A look inside State College Area’s newest elementary school
The new Spring Creek Elementary School is almost ready to welcome its first crop of elementary students from the former Lemont and Houserville elementary schools.
“The usability of space in our new building is so much more functional,” said Jason Little, assistant director of Physical Plant for State College Area School District. “It’s the joining of two schools.”
With more than 300 students enrolled, this will be the first time many of them have ever attended a kindergarten-fifth grade school.
All visitors and students will enter the building from the main entrance, which opens up into a foyer that extends into a multi-use cafeteria and auditorium. The first floor, divided into two wings, houses kindergarten and first grade on one side and second and third grade on the other. Fourth and fifth grade classrooms are located on the second floor, with an elevator for accessibility.
Little said the cafeteria and main entryway were purposefully designed as open concept, so that the building feels more connected and the cafeteria/auditorium can host functions that spill out into the hallway. As part of LEED Gold certification attainment and a SCASD board recommendation, he said, all new buildings have more natural light, which is incorporated heavily at Spring Creek.
The gymnasium is another “big wow factor,” he said, because of its high ceilings, shining wood floors and full basketball court that can also double as a regulation volleyball court.
“It gives us a lot more options as a district to have events at our elementaries,” he said.
The library, too, “is a massive upgrade across all of our facilities, in terms of the space, the design, the natural lighting,” he said.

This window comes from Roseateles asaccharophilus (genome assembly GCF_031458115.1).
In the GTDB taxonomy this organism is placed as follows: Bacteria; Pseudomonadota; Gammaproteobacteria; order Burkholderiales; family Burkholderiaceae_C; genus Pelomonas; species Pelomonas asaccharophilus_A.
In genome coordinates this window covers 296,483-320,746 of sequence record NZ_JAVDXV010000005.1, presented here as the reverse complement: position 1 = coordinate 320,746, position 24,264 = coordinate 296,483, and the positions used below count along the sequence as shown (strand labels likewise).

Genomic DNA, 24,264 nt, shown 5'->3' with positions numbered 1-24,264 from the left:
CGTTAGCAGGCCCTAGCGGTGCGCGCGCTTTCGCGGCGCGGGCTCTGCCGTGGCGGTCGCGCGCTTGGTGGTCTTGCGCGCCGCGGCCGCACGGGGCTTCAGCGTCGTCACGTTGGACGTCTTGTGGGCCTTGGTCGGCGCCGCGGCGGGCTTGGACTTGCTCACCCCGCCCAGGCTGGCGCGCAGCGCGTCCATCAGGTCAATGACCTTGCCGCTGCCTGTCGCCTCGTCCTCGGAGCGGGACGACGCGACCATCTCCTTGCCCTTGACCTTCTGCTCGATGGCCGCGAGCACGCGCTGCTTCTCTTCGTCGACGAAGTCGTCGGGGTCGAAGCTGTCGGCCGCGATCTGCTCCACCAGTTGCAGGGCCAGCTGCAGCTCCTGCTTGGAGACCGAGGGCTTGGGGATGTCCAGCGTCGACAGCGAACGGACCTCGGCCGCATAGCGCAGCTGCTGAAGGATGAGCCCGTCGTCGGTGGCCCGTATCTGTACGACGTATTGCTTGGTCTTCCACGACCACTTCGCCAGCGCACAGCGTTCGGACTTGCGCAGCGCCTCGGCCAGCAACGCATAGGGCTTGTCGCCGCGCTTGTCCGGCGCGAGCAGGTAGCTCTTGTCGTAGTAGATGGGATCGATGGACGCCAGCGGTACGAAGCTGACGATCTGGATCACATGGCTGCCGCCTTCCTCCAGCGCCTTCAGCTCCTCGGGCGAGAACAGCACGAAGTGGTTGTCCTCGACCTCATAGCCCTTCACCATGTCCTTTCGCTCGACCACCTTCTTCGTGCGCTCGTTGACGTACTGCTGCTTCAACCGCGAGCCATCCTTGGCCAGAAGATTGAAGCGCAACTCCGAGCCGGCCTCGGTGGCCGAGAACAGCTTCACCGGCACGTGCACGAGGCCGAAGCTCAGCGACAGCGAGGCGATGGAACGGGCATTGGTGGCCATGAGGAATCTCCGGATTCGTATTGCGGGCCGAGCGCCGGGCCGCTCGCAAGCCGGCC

Brittany Snavely, the Spring Creek librarian, said she is looking forward to being in one place and taking advantage of the open concept design of the library, which looks out onto a grassy, treelined courtyard.
“We planned for this configuration, knowing that the paraprofessional could be sitting here and see everything, whereas before she had her back to the door (and) shelves were hiding where certain people were located,” she said. Now, “she can be there and see me teaching, she can see kids browsing ... see the front door, I just feel like it’s safer and just open.”
Snavely and reading specialist Chad Rockey both used to split their days between Houserville and Lemont elementary schools, which became tiring. Snavely said she used to close each library for half the day while she was working at the other one.
She said she’s looking forward to “just being in one space, like I know that I have all the books right here ... just being able to give kids access to all books all the time.”
In the new art room, there is more space and storage, plus a kiln room, Little said. There are two special education classrooms, each with plenty of extra storage, he said.
Another new feature at Spring Creek are the small group instruction rooms located in each wing. They’re “designed to be a breakaway space” for teachers to hold group activities, giving them flexibility, a casual setting and a different layout than a regular classroom, Little said.
Bathrooms are designed with a shared sink area for boys and girls and separate stalls, he said. There are individual and gender neutral single bathrooms throughout the school, mostly for teacher or visitor use, he said.
To streamline visitor, staff and student entrances, everyone enters through the main entrance and visitors must be buzzed in. The bus loop for children is also separated from visitor and staff parking, Little said.
“That’s one of the things we’ve incorporated in all three elementary schools is to try to divide our traffic, and make the sites much ... safer,” he said.
The nurse’s suite is “a pretty substantial upgrade,” said Little, with a full examination room, a large storage room, single restroom and three areas with cots for kids.
District staff, physical plant staff and contractors have been working around the clock to deliver the building on time so teachers can set up and public occupancy will be granted, Little said. There are several areas of Spring Creek that won’t be finished by the first day of school, like topsoil, planting and some sidewalks in the parking lot, he said, but that shouldn’t affect students.
“This school is going to be such a huge benefit from an operational end, bringing the two communities together, the two staffs together, the two schools together, so I feel like that’s going to be huge,” he said.